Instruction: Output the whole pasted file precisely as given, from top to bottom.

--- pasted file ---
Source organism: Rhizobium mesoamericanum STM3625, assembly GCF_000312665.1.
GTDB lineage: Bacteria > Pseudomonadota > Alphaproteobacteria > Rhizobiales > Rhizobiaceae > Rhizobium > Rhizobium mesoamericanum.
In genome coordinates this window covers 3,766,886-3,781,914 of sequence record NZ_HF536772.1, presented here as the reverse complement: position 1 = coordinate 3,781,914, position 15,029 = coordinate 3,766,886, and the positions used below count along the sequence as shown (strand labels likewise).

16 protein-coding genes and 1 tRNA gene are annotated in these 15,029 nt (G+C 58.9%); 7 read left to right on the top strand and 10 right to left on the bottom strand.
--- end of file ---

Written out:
Source organism: Rhizobium mesoamericanum STM3625, assembly GCF_000312665.1.
GTDB lineage: Bacteria > Pseudomonadota > Alphaproteobacteria > Rhizobiales > Rhizobiaceae > Rhizobium > Rhizobium mesoamericanum.
In genome coordinates this window covers 3,766,886-3,781,914 of sequence record NZ_HF536772.1, presented here as the reverse complement: position 1 = coordinate 3,781,914, position 15,029 = coordinate 3,766,886, and the positions used below count along the sequence as shown (strand labels likewise).

16 protein-coding genes and 1 tRNA gene are annotated in these 15,029 nt (G+C 58.9%); 7 read left to right on the top strand and 10 right to left on the bottom strand.